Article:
Twitter faces legal challenge after failing to remove antisemitic tweets

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Twitter faces legal challenge after failing to remove antisemitic tweets

European Union of Jewish Students (EUJS)  and researchers at German human rights group HateAid launch legal action over claims Twitter failed to remove anti-Jewish posts that had been reported

Lee Harpin is the Jewish News's political editor

Portrait of business magnate and investor Elon Musk, Twitter logo in background
Portrait of business magnate and investor Elon Musk, Twitter logo in background

Twitter is a facing landmark legal challenge after being accused of failing to remove hate-filled antisemitic tweets that had been reported by users of the social media platform.

The Elon Musk-owned company was alerted to six antisemitic and racist tweets in January this year by the European Union of Jewish Students (EUJS)  and researchers at HateAid, a German organisation that campaigns for human rights in the digital space.

Even though the tweets appeared to contravene Twitter’s own moderation policy, and included explicit examples of Holocaust denial, they were not removed from the platform.

Another post read “blacks should be gassed and sent with space x to Mars”, while a further tweet compared Covid vaccination programmes to mass extermination in Nazi death camps. 

Twitter has received notice of the legal action and has since acted to block some of the offending tweets.

But HateAid and the EUJS say two of the accounts they reported have subsequently gone on to post numerous other antisemitic posts.

The account @Royston1983 is accused of posting tweets alleging predatory Jewish or Zionist plots and supposed control of the media, schools and banks.

It is now claimed that Twitter  ruled that three of the tweets did not violate its guidelines and had failed to respond to the other reports.

HateAid and the EUJS applied earlier this year to a Berlin court to have the tweets deleted, arguing the tweets broke German law and that Twitter had failed to meet contractual obligations to provide a secure and safe environment for its users.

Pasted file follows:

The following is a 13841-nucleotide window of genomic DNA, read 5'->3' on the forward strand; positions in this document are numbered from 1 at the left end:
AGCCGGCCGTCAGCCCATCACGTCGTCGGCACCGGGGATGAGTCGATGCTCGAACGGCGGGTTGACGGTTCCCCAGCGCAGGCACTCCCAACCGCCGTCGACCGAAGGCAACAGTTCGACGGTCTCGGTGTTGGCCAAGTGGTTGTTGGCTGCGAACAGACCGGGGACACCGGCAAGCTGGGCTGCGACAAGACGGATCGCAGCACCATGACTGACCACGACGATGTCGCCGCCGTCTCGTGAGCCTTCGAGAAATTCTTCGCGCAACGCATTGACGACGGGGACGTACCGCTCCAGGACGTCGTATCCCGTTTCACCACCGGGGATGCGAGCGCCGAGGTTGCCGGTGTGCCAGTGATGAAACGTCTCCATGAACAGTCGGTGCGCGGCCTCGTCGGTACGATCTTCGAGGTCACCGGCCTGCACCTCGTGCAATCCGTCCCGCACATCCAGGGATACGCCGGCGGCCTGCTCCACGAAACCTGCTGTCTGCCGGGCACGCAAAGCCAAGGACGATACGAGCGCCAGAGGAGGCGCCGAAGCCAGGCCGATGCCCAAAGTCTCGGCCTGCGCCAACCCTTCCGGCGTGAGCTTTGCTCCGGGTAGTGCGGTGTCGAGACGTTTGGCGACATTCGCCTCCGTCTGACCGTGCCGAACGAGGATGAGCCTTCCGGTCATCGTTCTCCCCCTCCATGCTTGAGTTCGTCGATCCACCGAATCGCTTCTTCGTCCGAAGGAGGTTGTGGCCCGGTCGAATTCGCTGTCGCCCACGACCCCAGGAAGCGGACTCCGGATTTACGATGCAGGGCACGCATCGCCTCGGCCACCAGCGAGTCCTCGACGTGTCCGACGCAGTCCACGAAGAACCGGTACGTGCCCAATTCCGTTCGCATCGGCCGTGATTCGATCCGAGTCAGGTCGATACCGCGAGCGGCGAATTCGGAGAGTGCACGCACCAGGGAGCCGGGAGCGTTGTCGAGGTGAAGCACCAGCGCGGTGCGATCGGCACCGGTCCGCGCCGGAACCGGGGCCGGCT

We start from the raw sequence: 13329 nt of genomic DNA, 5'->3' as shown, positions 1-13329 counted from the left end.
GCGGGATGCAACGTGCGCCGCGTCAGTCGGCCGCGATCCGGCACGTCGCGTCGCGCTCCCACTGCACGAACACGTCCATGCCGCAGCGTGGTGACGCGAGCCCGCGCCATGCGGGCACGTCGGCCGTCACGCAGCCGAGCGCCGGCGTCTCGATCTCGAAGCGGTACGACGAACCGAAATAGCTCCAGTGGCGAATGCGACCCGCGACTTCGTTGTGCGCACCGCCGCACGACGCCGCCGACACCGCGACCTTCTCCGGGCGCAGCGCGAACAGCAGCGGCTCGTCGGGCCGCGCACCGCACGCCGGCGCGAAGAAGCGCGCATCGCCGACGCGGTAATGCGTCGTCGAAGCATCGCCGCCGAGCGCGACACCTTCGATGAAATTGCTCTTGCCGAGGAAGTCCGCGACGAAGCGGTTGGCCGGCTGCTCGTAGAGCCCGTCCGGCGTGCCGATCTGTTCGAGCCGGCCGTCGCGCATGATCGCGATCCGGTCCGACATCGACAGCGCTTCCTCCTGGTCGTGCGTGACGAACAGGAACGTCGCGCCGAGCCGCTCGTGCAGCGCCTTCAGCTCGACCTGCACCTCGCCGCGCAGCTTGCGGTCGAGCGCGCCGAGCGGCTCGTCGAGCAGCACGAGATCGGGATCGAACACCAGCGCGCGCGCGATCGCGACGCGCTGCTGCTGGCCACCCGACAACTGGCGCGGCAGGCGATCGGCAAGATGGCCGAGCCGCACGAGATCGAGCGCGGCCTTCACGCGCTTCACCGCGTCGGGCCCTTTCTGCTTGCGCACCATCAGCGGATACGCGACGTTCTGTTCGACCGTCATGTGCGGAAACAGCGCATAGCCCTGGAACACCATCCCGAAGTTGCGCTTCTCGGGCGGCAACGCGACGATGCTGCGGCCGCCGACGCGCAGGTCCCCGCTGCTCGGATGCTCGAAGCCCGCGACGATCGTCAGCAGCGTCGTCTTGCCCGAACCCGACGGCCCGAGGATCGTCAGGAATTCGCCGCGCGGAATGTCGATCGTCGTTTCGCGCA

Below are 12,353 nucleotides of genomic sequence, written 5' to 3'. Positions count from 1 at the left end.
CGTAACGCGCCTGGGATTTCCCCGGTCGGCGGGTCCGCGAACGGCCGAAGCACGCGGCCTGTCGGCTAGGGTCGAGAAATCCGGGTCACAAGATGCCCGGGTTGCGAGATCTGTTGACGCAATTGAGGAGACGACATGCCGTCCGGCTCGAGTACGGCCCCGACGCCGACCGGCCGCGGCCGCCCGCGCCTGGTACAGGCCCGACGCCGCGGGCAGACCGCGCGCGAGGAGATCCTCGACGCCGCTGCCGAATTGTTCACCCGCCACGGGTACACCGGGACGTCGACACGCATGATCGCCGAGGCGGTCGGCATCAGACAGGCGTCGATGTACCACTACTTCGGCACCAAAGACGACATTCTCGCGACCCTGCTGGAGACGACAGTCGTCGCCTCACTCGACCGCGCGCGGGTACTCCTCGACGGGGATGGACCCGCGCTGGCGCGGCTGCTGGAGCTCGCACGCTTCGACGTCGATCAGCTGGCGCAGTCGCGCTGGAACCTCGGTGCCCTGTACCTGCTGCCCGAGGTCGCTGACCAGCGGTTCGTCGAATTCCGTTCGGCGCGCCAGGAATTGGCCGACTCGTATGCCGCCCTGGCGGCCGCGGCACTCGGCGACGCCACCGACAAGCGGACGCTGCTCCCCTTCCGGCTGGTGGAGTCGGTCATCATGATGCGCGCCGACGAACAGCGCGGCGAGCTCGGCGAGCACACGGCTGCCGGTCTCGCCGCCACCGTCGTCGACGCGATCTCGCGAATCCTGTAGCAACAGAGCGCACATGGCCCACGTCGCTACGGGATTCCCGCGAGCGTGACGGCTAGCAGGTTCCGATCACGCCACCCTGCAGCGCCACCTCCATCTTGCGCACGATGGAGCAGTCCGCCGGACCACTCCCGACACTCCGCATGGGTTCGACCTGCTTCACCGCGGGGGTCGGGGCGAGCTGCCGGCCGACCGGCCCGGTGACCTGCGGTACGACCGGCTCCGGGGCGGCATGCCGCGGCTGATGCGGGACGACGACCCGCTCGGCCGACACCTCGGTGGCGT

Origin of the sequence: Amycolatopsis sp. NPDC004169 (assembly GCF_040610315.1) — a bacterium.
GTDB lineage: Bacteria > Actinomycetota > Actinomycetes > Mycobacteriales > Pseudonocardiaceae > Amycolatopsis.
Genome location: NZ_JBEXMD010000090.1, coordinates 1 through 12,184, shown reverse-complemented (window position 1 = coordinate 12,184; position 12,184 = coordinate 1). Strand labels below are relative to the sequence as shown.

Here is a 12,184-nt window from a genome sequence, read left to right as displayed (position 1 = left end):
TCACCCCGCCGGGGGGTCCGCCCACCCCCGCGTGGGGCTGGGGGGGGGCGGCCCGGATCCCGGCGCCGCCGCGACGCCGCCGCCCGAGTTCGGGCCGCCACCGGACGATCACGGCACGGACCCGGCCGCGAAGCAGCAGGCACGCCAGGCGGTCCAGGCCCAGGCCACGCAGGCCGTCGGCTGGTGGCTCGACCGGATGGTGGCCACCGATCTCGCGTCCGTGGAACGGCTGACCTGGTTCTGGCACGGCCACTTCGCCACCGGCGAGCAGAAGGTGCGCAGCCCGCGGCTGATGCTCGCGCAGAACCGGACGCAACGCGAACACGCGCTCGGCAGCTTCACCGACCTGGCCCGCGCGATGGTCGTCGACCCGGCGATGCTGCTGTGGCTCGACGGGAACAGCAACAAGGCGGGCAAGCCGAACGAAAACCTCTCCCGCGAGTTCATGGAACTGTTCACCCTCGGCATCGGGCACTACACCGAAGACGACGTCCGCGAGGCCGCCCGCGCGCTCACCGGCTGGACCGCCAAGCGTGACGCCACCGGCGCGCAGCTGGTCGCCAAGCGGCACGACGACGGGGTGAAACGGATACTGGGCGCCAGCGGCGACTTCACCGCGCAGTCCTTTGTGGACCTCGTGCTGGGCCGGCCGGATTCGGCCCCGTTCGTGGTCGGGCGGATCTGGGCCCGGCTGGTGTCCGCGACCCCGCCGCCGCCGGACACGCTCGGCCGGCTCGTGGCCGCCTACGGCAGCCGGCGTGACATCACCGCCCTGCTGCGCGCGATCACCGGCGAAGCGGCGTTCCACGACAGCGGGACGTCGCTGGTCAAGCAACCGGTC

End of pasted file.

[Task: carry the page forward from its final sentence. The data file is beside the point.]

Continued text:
Twitter has received notice of the legal action and has since acted to block some of the offending tweets.Avital Grinberg of the EUJS, who reported some of the tweets, said the decision to take legal action had been taken out of “despair, disappointment and anger”.

“All our efforts and advocacy have led nowhere and Twitter has become a space where antisemitism and Holocaust denial is just growing and growing. This is so much bigger than us, so we needed the biggest and strongest tool that democracy has to offer and that is the law,” Grinberg said.

Twitter has long faced accusations of failing to act against online hate in recent years but since Musk took over in October the situation appears to have worsened.

Josephine Ballon, the head of legal at HateAid, said the aim of the legal action was to force Twitter to take more responsibility for content on the site.“Freedom of expression does not just mean the absence of censorship but ensuring that Twitter is a safe space for users who can be free of fear of being attacked or receiving death threats or holocaust denial.

“If you are a Jewish person on Twitter then the sad reality is that it is neither secure nor safe for you.

“We are not demanding anything unreasonable … Just that their moderation is good enough to take down this very dangerous content. This would signal to their users that Twitter care about keeping them safe.”

Twitter has previously insisted it is “committed to combating abuse motivated by hatred, prejudice or intolerance, particularly abuse that seeks to silence the voices of those who have been historically marginalised”.

It also said that “behaviour that targets individuals or groups with abuse based on their perceived membership in a protected category” is prohibited.

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